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Iowa Leaders “Inches” Apart on Budget but “Miles Apart” on Property-Tax Reform PDF Print E-mail
Commentary/Politics - Iowa Politics
Written by Lynn Campbell   
Tuesday, 14 June 2011 13:26

Governor Terry Branstad and legislative leaders were “a few inches away” Monday from agreeing to a state budget, but were “miles apart” on their competing property-tax plans, according to a key Democratic leader.

The Iowa legislature this week entered its seventh week of overtime, with less than three weeks remaining to come to resolution and avoid a state-government shutdown.

Iowa Senate Appropriations Chair Bob Dvorsky (D-Coralville) announced a key development Monday morning in reaching a budget deal that could bring adjournment to the 2011 legislative session. Senate Democrats agreed to spend less than $6 billion in the budget year that begins July 1, which is nearly $400 million less than they originally proposed.

“Last week, we took a significant step in the negotiations by agreeing to the general-fund spending limit proposed by the House Republicans,” Dvorsky said. “This week, the negotiations will focus solely on the details of each of the separate spending bills.”

In his weekly news conference, Branstad said property-tax reform and replacing the Iowa Department of Economic Development with a new public-private partnership must be part of the final deal.

“I am encouraged that progress is being made, but I also feel very strongly that that progress needs to include the new Partnership for Economic Progress – so we have that marketing tool to help us bring in the businesses and jobs – that it includes reducing the commercial and industrial property tax and limiting other property taxes,” he said. “Those things are critically important for us to have a successful session.”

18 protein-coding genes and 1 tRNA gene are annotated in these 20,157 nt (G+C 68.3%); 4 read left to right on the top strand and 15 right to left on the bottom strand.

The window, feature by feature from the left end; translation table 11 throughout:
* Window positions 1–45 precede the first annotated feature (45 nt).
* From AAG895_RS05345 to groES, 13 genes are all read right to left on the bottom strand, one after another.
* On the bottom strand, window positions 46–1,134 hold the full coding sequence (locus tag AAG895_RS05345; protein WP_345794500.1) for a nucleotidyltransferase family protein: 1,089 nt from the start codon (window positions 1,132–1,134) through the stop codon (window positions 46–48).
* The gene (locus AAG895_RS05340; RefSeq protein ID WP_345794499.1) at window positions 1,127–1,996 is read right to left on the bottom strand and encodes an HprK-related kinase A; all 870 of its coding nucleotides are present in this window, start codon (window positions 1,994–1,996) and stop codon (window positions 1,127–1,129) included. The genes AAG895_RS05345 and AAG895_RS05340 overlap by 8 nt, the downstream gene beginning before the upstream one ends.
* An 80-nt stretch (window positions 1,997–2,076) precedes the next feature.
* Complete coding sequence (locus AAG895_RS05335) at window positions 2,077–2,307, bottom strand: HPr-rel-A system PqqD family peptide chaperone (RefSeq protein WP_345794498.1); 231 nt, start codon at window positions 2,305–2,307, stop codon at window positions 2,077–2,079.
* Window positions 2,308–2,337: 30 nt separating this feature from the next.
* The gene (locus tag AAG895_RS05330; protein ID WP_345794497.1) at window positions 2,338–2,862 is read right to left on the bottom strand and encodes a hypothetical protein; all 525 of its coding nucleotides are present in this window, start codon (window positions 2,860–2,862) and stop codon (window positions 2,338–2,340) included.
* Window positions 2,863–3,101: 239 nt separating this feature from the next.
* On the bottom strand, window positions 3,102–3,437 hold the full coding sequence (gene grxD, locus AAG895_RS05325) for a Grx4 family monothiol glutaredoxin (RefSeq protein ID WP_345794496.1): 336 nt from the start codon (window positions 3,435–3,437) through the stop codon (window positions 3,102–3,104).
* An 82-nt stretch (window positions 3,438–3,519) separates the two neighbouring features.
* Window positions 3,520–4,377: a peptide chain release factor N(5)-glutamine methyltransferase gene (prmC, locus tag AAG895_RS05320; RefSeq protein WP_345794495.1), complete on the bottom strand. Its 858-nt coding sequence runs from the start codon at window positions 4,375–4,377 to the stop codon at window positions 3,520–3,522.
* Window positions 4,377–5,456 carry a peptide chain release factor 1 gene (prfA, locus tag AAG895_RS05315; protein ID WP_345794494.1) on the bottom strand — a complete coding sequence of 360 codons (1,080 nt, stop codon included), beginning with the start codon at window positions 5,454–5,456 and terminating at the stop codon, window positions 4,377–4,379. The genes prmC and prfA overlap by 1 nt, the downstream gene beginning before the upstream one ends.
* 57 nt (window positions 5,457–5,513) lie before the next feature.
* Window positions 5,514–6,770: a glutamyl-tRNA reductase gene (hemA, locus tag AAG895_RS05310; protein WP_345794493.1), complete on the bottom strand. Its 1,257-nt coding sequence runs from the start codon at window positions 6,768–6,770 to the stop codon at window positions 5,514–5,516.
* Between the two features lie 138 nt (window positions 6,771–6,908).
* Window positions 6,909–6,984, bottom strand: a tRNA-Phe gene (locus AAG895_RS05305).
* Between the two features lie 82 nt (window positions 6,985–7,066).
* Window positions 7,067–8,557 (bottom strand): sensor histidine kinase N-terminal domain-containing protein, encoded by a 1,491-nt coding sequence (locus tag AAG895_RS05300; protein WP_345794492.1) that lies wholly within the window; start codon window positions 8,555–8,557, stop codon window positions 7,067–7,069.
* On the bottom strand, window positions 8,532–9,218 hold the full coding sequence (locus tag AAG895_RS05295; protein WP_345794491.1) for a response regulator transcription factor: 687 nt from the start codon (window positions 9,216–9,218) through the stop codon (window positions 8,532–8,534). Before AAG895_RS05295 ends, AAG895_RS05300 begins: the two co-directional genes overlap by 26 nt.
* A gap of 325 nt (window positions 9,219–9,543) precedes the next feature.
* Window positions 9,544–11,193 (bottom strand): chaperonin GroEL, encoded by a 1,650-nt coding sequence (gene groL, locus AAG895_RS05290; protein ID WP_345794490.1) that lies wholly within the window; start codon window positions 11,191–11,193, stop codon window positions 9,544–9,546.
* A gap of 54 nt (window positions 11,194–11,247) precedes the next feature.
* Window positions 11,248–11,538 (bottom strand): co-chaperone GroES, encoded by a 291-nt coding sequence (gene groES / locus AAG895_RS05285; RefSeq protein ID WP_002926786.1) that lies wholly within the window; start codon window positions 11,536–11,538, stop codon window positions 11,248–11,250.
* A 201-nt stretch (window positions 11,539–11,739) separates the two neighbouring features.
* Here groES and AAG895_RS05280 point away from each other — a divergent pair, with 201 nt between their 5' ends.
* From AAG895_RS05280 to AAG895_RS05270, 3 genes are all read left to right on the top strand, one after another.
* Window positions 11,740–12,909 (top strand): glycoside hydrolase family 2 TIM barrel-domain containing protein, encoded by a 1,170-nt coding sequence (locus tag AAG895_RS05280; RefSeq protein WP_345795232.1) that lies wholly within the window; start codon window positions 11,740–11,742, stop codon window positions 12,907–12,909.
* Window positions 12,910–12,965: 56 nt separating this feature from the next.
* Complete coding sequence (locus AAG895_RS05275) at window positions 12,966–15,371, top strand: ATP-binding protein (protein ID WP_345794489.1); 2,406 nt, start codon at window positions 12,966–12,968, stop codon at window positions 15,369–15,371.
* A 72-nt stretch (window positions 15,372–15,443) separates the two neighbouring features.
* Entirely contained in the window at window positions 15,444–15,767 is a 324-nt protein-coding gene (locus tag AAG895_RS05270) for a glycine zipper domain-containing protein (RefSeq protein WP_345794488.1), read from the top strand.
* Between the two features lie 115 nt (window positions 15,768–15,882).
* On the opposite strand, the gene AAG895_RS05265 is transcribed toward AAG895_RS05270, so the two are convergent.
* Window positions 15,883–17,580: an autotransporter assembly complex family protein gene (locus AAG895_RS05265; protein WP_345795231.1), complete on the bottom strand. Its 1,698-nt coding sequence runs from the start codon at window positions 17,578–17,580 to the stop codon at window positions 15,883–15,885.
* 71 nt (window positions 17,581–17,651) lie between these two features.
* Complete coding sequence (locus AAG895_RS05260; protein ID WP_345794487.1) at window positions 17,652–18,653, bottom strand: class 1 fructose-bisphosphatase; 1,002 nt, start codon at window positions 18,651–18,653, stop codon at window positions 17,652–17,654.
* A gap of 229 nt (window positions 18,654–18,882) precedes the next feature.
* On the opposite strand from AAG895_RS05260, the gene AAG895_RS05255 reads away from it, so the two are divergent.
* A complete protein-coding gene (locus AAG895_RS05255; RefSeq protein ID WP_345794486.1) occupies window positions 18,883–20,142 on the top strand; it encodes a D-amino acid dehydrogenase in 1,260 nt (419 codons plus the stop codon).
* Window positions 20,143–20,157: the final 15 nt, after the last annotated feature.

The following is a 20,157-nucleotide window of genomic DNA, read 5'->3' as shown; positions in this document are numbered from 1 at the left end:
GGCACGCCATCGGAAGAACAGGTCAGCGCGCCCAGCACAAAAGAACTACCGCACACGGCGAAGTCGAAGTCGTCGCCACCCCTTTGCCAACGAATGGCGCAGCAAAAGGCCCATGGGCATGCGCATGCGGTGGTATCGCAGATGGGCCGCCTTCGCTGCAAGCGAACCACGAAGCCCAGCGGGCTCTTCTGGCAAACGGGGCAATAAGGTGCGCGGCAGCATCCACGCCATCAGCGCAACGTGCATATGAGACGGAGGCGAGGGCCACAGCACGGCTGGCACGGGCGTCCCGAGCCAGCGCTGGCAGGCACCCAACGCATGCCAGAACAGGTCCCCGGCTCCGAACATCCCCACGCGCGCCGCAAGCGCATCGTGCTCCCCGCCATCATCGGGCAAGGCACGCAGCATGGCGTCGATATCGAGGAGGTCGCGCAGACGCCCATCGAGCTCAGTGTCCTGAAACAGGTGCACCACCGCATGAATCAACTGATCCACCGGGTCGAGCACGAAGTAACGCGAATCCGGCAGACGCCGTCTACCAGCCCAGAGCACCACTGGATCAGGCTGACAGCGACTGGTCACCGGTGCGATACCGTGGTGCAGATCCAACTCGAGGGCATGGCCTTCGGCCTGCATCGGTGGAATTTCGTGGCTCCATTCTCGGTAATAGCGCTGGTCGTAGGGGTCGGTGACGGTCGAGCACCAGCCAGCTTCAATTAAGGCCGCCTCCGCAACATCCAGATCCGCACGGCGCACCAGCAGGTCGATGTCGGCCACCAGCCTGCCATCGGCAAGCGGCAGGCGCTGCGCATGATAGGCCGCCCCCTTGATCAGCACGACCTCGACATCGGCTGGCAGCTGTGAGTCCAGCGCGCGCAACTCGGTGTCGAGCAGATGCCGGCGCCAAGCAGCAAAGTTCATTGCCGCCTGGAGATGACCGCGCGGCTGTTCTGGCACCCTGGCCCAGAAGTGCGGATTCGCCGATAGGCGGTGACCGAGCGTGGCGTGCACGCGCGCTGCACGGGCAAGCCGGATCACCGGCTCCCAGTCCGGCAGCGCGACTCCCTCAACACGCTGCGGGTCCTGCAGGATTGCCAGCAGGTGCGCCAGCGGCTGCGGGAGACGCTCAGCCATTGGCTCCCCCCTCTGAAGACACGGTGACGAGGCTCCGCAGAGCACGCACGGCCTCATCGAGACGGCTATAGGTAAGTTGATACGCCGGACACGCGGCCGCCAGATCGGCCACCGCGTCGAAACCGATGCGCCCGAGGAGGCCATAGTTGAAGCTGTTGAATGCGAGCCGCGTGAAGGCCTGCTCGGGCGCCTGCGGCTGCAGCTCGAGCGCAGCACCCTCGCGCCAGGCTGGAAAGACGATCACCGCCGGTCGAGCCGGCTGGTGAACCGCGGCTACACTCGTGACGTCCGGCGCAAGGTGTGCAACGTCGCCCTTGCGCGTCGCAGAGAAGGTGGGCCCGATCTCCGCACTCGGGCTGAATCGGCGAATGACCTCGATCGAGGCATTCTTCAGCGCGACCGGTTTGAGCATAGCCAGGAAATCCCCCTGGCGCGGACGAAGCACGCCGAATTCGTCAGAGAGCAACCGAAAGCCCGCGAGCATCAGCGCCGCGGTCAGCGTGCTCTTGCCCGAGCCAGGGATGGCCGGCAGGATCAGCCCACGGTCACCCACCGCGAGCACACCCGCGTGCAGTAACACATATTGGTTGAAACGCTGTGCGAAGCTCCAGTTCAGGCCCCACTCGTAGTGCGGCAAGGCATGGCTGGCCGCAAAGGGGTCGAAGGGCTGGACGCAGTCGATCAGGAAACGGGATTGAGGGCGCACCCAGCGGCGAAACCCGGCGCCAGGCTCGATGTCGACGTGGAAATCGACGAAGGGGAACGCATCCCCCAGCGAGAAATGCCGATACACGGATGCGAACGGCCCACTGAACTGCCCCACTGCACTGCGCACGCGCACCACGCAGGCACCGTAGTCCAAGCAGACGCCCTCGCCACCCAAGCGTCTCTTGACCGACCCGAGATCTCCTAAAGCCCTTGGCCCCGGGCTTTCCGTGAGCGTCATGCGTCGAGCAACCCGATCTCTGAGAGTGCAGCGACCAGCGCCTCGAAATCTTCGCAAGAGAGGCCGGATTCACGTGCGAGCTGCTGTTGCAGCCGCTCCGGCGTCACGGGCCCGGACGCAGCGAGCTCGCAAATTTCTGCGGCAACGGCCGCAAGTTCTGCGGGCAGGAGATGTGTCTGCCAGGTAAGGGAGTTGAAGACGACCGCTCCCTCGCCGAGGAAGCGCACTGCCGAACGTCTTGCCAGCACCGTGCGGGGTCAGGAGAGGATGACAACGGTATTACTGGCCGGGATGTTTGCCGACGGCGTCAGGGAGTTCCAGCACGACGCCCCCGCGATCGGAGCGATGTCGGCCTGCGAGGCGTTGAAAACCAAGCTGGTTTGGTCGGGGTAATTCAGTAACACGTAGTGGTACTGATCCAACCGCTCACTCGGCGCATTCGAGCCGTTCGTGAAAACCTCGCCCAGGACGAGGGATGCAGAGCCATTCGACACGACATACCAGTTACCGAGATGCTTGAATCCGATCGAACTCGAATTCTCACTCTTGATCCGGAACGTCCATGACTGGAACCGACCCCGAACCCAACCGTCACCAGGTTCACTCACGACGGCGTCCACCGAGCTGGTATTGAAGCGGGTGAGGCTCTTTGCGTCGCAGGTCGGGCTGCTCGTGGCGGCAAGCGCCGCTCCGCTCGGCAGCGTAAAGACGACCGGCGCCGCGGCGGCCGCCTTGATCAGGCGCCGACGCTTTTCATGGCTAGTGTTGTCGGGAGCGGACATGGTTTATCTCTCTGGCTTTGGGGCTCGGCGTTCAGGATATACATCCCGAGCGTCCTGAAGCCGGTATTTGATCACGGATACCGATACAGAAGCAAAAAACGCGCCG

Branstad called reducing property taxes for businesses a “critical priority” that must happen this year. He said Iowa ultimately must lower its commercial property tax from 100 percent to 60 percent of assessed valuation to create jobs and be competitive with other states.

“For more than 30 years, we’ve kicked the can down the road, and each year, there are a few more empty storefronts and office buildings along that road,” Branstad said. “We will not see this session end without property-tax reform.”

The Iowa House this past week approved a scaled-back plan for property-tax relief that would cut commercial and industrial property taxes by 25 percent, rather than Branstad’s proposed 40 percent. The plan also would reduce property taxes by $340 million over five years, rather than the original $800 million to $1 billion. It would provide local governments with $250 million to compensate for their loss of property-tax revenue. And it includes a new, lower limit on residential and agricultural property-tax increases, from 4 percent down to 2 percent.

Branstad’s line in the sand on property taxes hit a sour note with Senate Democrats, who have pushed for a far more modest plan that would create a property-tax credit for businesses at a cost of $50 million to the state in Fiscal Year 2013. The cost would grow incrementally to $200 million over four years if state revenue increases by at least 4 percent in each of those years.

“With just a few days until the fiscal year ends – and in the face of a potential government shutdown – Governor Branstad should focus on our number-one priority: passing a balanced, responsible state budget before July 1,” Dvorsky said. “Instead, the governor today threatened to hold the state budget hostage by issuing an 11th-hour ultimatum that the legislature approve a massive tax cut for out-of-state corporations, one which will dramatically increase property taxes on homeowners.”

The strong rhetoric came despite Monday not being the first time Branstad has made it clear that property taxes are a priority for him in the 2011 legislative session. Dvorsky reiterated that Senate Democrats believe their plan would provide more help to Iowa’s Main Street businesses than the governor’s plan, and do so without raising residential property taxes.

“Although we are a few inches away from reaching an agreement on the state budget, our competing property-tax plans are miles apart,” Dvorsky said.

This article was produced by For more stories on Iowa politics, visit

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